November 08, 2003

Can we try to persuade others that a law is bad?

A reader called my attention to Conant v. Walters, a case in the 9th Circuit upholding a permanent injunction against the Government's investigation of physicians merely because they choose to discuss marijuana with their patients.

The majority based its holding on the first amendment rights of doctors and on the protection of physician-patient communications. Along the way, the opinion quotes language from the district court's ruling that supports the rights of people to discuss information as a prerequisite for deciding whether they will petition the government to change the law:

"Petitioning Congress or federal agencies for redress of a grievance or a change in policy is a timehonored tradition. In the marketplace of ideas, few questions are more deserving of free-speech protection than whether regulations affecting health and welfare are sound public policy. In the debate, perhaps the status quo will (and should) endure. But patients and physicians are certainly entitled to urge their view. To hold that physicians are barred from communicating to patients sincere medical judgments would disable patients from understanding their own situations well enough to participate in the debate."

Now that's a pro-democracy ruling if ever there was one. Thank you, Ninth Circuit!

Posted by Carey at November 8, 2003 02:39 PM

It looks better if you do it like this:

There is nothing like chickens to make your day go by. In fact, without our clucking feathered friends, we would only be half human. Support chickens! And by the way, Howard Dean is not a chicken. But you should support him anyway.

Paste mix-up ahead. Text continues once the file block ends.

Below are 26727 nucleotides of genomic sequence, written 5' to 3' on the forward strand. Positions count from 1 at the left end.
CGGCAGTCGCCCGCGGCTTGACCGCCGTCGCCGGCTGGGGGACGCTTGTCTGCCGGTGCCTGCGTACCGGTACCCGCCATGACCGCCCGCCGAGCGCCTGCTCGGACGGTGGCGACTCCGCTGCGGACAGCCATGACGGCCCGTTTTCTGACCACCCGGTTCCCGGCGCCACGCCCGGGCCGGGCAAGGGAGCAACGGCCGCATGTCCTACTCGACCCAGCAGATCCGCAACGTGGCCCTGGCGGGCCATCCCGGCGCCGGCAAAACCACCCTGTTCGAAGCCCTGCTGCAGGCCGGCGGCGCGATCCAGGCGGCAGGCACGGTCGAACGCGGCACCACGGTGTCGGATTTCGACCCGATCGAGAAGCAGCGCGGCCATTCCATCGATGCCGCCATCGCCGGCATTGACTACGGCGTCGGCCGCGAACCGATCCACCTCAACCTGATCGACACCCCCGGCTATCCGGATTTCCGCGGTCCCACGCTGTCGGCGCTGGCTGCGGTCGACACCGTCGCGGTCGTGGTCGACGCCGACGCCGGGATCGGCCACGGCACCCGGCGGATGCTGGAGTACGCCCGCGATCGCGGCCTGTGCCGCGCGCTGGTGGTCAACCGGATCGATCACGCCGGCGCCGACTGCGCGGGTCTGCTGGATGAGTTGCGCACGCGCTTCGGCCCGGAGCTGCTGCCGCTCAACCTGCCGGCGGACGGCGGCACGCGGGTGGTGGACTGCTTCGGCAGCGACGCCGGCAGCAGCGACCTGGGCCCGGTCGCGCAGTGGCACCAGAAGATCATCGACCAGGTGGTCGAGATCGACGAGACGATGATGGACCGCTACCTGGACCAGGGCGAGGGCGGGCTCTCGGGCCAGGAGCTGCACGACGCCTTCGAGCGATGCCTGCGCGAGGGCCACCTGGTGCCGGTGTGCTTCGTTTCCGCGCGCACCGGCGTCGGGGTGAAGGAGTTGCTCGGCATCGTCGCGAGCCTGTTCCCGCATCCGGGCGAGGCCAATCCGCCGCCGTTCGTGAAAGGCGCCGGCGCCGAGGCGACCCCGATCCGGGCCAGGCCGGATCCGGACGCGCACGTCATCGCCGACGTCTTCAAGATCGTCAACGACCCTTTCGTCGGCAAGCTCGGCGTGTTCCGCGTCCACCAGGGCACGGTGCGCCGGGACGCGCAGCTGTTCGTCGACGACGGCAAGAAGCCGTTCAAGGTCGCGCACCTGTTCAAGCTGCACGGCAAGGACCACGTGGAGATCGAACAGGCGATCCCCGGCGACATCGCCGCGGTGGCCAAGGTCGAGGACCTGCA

The tag you're looking for is <BLOCKQUOTE>.

But that's neither here nor there.

Posted by: Heidi at November 8, 2003 02:50 PM

Thank you for your thoughtful comment.

The tag you're looking for is <EATMYSHORTS>. This should make everything look much better. :)

I support Howard Dean because while not himself a chicken, Howard Dean supports chickens.

Thank you.

Posted by: Carey at November 8, 2003 03:09 PM

But your blog entry would be so much neater with a block quote!

Posted by: Heidi at November 8, 2003 03:43 PM

You're a genius, glory.

Posted by: Heidi at November 8, 2003 09:22 PM

Indeed. It seems that it's becoming commonplace that certain elements of our society can't seem to police themselves when it comes to adhering to the simple and obvious concept of Freedom of Speech (at least in this case). It seems that we're increasingly having to defend ourselves in court, all the while being accused of being "anti-American" when we don't toe the party line.

My concern is this: where does this stop and how can it be stopped? Is this now or will this be another McCarthyism-like witch hunt? While undeniably similar, I'm thinking not. It seems this current movement is much more subtle and insidious, and thus potentially more damaging. McCarthyism was defeated within a decade because a small group of people orchestrated it, operated brazenly in the open, and relied on fear to keep the population and critics in line...much like the Nazis did in the 30's. This new trend is much more subtle and relies on ignorance and our susceptibility to propaganda, both from the government and the private sector.

Is this some kind of overwhelming conspiracy orchestrated from the top? Who knows? Personally, I think it's doubtful but it matters not--the effects are the same. We are increasingly having to defend ourselves from laws WE pass or at the very least condone through the voting process (Colorado's Amendment 2 which was approved by voters but struck down by the Supreme Court in 1995, the Patriot Act, and this case being notable examples). In essence, certain ideological camps are convincing us that we need to curtail our own freedoms in excess of what the Constitution mandates. Only through litigation from the directly affected minority has this trend been held in check so far.

Posted by: Brian at November 8, 2003 11:56 PM

It's also noteable that the Supreme Court refused to hear the Bush administration's appeal in this case.

Posted by: Brian at November 9, 2003 12:02 AM